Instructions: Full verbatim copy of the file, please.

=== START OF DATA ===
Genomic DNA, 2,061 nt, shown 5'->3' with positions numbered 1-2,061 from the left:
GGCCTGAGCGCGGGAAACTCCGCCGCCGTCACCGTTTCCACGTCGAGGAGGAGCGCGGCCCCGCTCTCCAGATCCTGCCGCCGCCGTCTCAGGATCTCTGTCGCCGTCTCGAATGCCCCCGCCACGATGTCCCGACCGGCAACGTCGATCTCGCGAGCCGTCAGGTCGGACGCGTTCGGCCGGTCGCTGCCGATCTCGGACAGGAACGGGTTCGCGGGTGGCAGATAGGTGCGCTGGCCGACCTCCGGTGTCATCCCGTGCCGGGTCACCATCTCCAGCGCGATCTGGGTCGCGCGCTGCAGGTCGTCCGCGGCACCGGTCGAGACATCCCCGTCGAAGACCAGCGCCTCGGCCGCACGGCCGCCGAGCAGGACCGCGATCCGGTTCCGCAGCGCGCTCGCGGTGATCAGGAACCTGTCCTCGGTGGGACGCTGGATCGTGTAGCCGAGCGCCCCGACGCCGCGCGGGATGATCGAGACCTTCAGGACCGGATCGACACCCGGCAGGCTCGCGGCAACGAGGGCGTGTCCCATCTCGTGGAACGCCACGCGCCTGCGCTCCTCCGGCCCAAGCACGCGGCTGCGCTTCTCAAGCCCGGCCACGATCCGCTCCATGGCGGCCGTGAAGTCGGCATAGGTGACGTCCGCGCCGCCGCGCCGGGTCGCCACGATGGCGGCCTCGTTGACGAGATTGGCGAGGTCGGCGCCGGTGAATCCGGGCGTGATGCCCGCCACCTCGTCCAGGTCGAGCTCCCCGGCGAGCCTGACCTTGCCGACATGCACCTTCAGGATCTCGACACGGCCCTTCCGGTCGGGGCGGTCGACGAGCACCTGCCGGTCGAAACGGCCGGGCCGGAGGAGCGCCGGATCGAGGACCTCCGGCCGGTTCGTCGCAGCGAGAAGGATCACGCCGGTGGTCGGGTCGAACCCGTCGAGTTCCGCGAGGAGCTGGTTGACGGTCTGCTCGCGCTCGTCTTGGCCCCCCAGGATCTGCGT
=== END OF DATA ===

Genomic DNA, 2,061 nt, shown 5'->3' with positions numbered 1-2,061 from the left:
GGCCTGAGCGCGGGAAACTCCGCCGCCGTCACCGTTTCCACGTCGAGGAGGAGCGCGGCCCCGCTCTCCAGATCCTGCCGCCGCCGTCTCAGGATCTCTGTCGCCGTCTCGAATGCCCCCGCCACGATGTCCCGACCGGCAACGTCGATCTCGCGAGCCGTCAGGTCGGACGCGTTCGGCCGGTCGCTGCCGATCTCGGACAGGAACGGGTTCGCGGGTGGCAGATAGGTGCGCTGGCCGACCTCCGGTGTCATCCCGTGCCGGGTCACCATCTCCAGCGCGATCTGGGTCGCGCGCTGCAGGTCGTCCGCGGCACCGGTCGAGACATCCCCGTCGAAGACCAGCGCCTCGGCCGCACGGCCGCCGAGCAGGACCGCGATCCGGTTCCGCAGCGCGCTCGCGGTGATCAGGAACCTGTCCTCGGTGGGACGCTGGATCGTGTAGCCGAGCGCCCCGACGCCGCGCGGGATGATCGAGACCTTCAGGACCGGATCGACACCCGGCAGGCTCGCGGCAACGAGGGCGTGTCCCATCTCGTGGAACGCCACGCGCCTGCGCTCCTCCGGCCCAAGCACGCGGCTGCGCTTCTCAAGCCCGGCCACGATCCGCTCCATGGCGGCCGTGAAGTCGGCATAGGTGACGTCCGCGCCGCCGCGCCGGGTCGCCACGATGGCGGCCTCGTTGACGAGATTGGCGAGGTCGGCGCCGGTGAATCCGGGCGTGATGCCCGCCACCTCGTCCAGGTCGAGCTCCCCGGCGAGCCTGACCTTGCCGACATGCACCTTCAGGATCTCGACACGGCCCTTCCGGTCGGGGCGGTCGACGAGCACCTGCCGGTCGAAACGGCCGGGCCGGAGGAGCGCCGGATCGAGGACCTCCGGCCGGTTCGTCGCAGCGAGAAGGATCACGCCGGTGGTCGGGTCGAACCCGTCGAGTTCCGCGAGGAGCTGGTTGACGGTCTGCTCGCGCTCGTCTTGGCCCCCCAGGATCTGCGT